Psychiatrist Lise Van Susteren, a political novice and sister of Fox News television personality Greta Van Susteren, announced her candidacy for the U.S. Senate yesterday, saying she wants to fix the nation's fractured health care system and doesn't think current officeholders are up to the task.
"I am not a career politician. I am a citizen fed up with the way the country is headed," Van Susteren, 54, said during a kickoff speech at the American Visionary Art Museum in Baltimore.
"While they may be well meaning, I have lost confidence that the professional politicians can turn things around," she said. "The U.S. Senate needs to be shaken up, and I am not afraid to do it."
Running as a Democrat, Van Susteren joins a field that includes two established politicians, former NAACP President Kweisi Mfume and Rep. Benjamin L. Cardin of Baltimore County.
Mfume, a former congressman from Baltimore, was first to enter the race after incumbent Democrat Paul S. Sarbanes announced in March that he would not seek re-election. Cardin has garnered the most endorsements and the most campaign cash.
On the Republican side, Lt. Gov. Michael S. Steele is considering the race.
Van Susteren, all but unknown to Maryland voters, used her first public speech of the campaign to explain her passions and her frustrations with national issues, including education and the war in Iraq.
Her taste for politics, she said, comes in part from her father, the late Urban Van Susteren, an elected judge in Wisconsin who was a campaign manager for red-baiting Sen. Joseph R. McCarthy.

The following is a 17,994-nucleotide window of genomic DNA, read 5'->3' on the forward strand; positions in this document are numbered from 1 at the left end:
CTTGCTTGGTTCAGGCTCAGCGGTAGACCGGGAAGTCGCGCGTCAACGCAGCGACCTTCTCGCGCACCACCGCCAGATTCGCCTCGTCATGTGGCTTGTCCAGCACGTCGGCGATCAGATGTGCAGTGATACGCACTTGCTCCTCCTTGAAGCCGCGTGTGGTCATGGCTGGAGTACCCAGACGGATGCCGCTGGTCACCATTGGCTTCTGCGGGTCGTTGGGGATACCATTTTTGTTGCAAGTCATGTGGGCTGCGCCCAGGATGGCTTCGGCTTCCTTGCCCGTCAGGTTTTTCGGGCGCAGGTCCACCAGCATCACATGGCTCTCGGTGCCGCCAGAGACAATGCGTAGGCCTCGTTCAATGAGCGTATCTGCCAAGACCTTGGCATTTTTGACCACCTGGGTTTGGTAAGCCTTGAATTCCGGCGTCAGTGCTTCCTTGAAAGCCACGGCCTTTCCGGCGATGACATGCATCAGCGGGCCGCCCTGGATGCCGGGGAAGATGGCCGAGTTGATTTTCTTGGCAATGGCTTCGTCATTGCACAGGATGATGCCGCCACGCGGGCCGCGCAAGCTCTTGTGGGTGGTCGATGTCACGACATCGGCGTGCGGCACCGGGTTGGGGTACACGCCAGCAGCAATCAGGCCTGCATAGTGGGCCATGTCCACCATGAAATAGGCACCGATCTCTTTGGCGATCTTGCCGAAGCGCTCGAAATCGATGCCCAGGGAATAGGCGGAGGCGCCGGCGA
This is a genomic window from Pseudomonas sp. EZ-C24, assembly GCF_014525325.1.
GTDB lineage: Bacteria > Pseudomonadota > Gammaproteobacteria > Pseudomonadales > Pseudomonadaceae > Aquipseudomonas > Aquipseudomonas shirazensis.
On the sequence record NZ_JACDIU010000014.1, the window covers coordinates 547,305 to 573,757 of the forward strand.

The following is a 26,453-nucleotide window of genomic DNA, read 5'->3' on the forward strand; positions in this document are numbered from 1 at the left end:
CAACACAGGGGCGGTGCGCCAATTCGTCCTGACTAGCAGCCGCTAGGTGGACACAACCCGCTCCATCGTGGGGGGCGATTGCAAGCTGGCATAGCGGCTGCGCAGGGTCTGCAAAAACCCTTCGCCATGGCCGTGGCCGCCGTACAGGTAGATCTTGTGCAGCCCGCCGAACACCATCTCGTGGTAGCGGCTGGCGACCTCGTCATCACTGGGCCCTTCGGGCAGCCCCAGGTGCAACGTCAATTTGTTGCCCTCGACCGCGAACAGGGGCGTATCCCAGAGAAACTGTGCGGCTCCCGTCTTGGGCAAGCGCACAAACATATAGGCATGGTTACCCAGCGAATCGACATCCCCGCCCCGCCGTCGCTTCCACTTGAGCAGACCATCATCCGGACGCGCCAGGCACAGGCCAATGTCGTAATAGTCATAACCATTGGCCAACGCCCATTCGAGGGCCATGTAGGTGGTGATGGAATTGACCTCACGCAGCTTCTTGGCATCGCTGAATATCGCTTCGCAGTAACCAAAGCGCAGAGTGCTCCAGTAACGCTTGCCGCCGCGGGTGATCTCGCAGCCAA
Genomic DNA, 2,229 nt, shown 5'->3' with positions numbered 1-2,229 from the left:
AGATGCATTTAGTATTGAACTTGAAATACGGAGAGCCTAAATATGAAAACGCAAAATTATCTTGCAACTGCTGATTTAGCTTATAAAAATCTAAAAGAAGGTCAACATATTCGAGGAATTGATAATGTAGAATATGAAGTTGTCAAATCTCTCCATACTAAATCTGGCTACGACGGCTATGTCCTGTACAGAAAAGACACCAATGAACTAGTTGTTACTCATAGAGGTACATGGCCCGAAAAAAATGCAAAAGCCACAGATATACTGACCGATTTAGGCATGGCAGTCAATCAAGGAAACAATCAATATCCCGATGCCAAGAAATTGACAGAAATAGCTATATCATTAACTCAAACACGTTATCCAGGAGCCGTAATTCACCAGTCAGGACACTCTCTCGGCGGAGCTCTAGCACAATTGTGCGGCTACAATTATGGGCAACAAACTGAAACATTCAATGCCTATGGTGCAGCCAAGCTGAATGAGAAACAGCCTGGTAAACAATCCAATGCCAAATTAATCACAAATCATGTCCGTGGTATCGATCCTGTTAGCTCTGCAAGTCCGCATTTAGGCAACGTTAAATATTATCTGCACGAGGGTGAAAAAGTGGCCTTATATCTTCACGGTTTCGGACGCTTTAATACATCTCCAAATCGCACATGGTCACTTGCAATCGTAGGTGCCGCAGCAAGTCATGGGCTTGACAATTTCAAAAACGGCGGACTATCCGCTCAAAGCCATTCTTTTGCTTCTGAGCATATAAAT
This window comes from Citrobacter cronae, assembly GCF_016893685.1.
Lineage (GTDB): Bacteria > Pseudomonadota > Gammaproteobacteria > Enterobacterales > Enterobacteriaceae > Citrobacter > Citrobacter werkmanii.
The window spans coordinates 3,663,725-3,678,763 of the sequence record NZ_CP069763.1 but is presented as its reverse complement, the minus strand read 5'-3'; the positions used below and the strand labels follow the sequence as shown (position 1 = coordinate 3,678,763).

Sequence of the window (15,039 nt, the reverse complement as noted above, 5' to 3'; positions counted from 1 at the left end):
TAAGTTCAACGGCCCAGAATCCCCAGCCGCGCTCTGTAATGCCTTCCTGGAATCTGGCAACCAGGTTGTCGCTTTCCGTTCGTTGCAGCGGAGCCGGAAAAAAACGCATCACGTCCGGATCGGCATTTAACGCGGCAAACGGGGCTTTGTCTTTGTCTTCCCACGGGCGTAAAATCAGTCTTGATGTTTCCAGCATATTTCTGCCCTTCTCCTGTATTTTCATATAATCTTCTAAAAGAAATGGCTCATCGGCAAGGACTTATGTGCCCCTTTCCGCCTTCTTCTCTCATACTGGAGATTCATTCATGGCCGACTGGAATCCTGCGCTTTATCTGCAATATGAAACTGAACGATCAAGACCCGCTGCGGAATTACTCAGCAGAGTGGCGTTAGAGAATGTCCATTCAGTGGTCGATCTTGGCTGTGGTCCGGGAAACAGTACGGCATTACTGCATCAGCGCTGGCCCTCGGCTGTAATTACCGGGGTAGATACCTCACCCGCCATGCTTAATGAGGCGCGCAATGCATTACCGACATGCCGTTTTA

"My father did not share his views," she said. "However, I grew up, as many did, witnessing the destructive force of McCarthyism on the nation and, I have to admit, on my family. The result is that I have little tolerance for bullies, for people who use scare tactics and who abuse power, something we have been seeing on the national stage unfortunately a lot."
Van Susteren said she supports embryonic stem cell research, gay marriage and abortion rights, and she called efforts to restrict abortions a "creepy trend."
She said she would work to preserve Social Security and would back re-importing prescription drugs from Canada.
She called the Iraq war a "terrible mistake."
"I don't know the motives of George Bush, Dick Cheney, Donald Rumsfeld and their advisers when they decided to go to war," she said. "But who can deny their recklessness and bad judgment?
"I would not have gone in to begin with, but now that we are there, we must have a real plan to get out."
Her most specific proposals were in health care. She called for electronic medical records to reduce waste and inefficiency, and she said she would push for efforts to reduce obesity and smoking.
Van Susteren said she was giving up her psychiatric practice so that she could campaign full time.
Van Susteren was accompanied by family members, including her sister and her husband, Jonathan Kempner, president and chief executive officer of the Mortgage Bankers Association, a national trade group.
Van Susteren, her husband and their daughters, Aliza, Delaney and Piera, moved from Washington to a $2.2 million home in Bethesda two years ago.
Van Susteren said she would welcome the support of fans of her sister, whom she called "a wonderful friend and confidante," but that she intends to campaign on her own.
She said she is willing to spend some of her own money on the race but would not specify an amount, saying that would be revealed through campaign finance statements.